by Erica Silverstein, Senior Editor – Cruise Critic
We recently received an e-mail from Cunard Line, aimed at select past passengers, touting sale fares from less than $250 per day on its most exclusive Princess and Queens Grill suites. This got us thinking: Cunard may have revived the class system at sea, but this throwback style of cruising from the Titanic era is now making a major comeback — perhaps with better prices than ever before.
These days, you can find “elite suites” — which provide access to exclusive restaurants, lounges and decks on otherwise mainstream ships — not just on Cunard but also Norwegian Cruise Line, with its now-signature Courtyard Villa complex, and MSC Cruises‘ exclusive Yacht Club. In fact, with the launch of Norwegian Epic a few weeks back, NCL has upped the ante — that ship’s elite suite hideaway is the biggest of the fleet, now with its own restaurant and bar.
But: If you want to cruise with the creme de la creme — without upgrading to a true luxury ship — who’s got the better deal? Will you find fantastic rates on Epic as NCL pushes its new ship? Are Grill sales sweet in order for Cunard to compete? Are the best rates only available to frequent cruisers loyal to one line? Here’s our comparison of the industry’s top elite suites — what you get and what it costs.
The Ship: 155,873-ton, 4,100-passenger Norwegian Epic
The Suites: In Norwegian Epic’s Courtyard complex, passengers have the choice of a courtyard villa (sleeps six, 506 square feet), a courtyard penthouse (sleeps two, 322 square feet) or an owner’s suite (sleeps four, 852 square feet). All have private balconies.
The Amenities: Courtyard passengers have exclusive use of a private pool, two whirlpools, saunas, a sunning area, a fitness facility, private indoor/outdoor dining, a bar and a concierge lounge. Each suite comes with butler service, as well.
The Cost: A seven-night Mediterranean cruise in July 2011 costs $3,949 ($564 per night) per person for a penthouse, $4,149 ($593 per night) for a villa or $6,149 ($878 per night) for an owner’s suite. (Prices were sourced from NCL’s Web site and were valid at press time.)
Cunard’s Queens and Princess Grill
The Ship: 90,000-ton, 2,014-passenger Queen Victoria
The Suites: Princess Grill suites range from 335 to 513 square feet, and come with private balconies. The more luxurious Queens Grill suites range in size from 508-square-foot Queens Suites to 2,131-square-foot Grand Suites, which feature separate living and dining areas, a marble bathroom with a whirlpool bath and an extra-large balcony.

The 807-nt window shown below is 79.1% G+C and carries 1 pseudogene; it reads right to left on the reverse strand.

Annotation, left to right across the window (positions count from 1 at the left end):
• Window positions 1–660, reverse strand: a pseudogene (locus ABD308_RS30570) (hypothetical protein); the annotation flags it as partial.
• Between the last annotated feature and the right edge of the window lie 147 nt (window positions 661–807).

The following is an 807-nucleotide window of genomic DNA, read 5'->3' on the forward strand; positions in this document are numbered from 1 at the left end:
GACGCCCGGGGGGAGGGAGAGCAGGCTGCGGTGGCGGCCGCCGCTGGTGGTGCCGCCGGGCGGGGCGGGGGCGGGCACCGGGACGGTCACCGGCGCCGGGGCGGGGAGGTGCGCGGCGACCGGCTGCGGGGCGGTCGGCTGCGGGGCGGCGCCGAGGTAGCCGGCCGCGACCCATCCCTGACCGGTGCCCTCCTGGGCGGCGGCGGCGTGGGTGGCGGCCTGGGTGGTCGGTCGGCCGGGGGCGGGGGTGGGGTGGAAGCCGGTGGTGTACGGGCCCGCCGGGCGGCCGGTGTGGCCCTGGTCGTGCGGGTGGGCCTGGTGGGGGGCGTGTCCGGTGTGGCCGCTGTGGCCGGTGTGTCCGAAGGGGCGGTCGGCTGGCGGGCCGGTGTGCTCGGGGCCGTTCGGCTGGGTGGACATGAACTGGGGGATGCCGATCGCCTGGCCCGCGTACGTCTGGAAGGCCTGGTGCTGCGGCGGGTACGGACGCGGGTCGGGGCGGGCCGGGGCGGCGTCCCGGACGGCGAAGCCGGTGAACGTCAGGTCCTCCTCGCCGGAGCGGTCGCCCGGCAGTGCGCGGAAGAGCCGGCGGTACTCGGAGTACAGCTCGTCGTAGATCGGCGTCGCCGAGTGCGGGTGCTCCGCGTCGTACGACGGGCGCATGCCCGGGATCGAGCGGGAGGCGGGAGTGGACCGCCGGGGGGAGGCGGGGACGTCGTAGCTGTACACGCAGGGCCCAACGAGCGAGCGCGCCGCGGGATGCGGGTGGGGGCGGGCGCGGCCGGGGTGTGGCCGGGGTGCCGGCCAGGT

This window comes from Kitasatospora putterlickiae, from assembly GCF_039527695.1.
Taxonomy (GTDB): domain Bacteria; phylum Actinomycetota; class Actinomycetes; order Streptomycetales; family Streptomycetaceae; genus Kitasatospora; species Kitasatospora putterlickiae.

The Amenities: Queens Grill passengers dine in the Queens Grill restaurant and have special access to the Queens Grill lounge and private deck area. Princess Grill passengers eat in the Princess Grill, but also have access to the Queens Grill lounge. Cruisers in both areas receive priority embarkation and luggage delivery, and concierge service. However, Queens Grill residents also have butler service and priority disembarkation and tender service.
The Cost: On a 12-night Mediterranean cruise, also in July 2011, Princess Grill prices start at $7,141 ($595 per night) per person — comparable to NCL’s courtyard villa. Queens Grill fares start at $9,141 ($762 per night) — a cheaper nightly rate than NCL’s most deluxe accommodations. Then again, the fares are for a Queen Suite, not the over-the-top Grand Suite. However, with special deals, like the targeted past-passenger offer mentioned above, you might be able to save even more. (Prices were sourced from Cunard’s Web site and were valid at press time.)
MSC’s Yacht Club
The Ship: 133,500-ton, 3,300-passenger MSC Fantasia
The Suites: Standard and Deluxe Yacht Club suites range from 223 to 316 square feet, and the Royal Suite ranges from 417 – 439 square feet. All suite types feature bedroom and sitting areas, bathrooms with tubs, and in-cabin Wii consoles. Most, but not all, have private balconies.
The Amenities: The Yacht Club suites and exclusive areas occupy prime top-deck real estate on the bow of the ship. Exclusive to Yacht Club passengers are the Top Sail lounge and eatery, bar, and private pool and whirlpool areas. Passengers also eat in dedicated areas in the ship’s main restaurant — no mingling with the hoi polloi over steak and lobster. Yacht Club passengers also have access to butler and concierge services.
The Cost: A seven-night Mediterranean cruise in July 2011 costs $3,029 ($433 per night) for a suite or $3,289 ($470 per night) for a deluxe suite. (Prices are from Cruise.com; at press time, no pricing was available for Royal Suites.)
So what’s the bottom line? While MSC’s fares are cheaper than either NCL’s Courtyard or Cunard’s Grill suites, it’s impossible to say that MSC is the best value across the board. Pricing can vary based on when you book (early versus late, during a sale), where you book (high-volume travel agencies may have access to cheaper group pricing) and your past-passenger status (which can get you access to exclusive deals). Likewise, Cunard may have larger and more lavish suites at the top end of its price range than NCL, but Epic’s Courtyard amenities include amenities you may covet, such as a private gym and pool. Plus, the three lines have very disparate itineraries and very different vibes (international MSC, traditional Cunard, laidback NCL), so a higher price may be a better value for you if it buys you a cabin on the ship that will give you the best vacation experience for your travel preferences.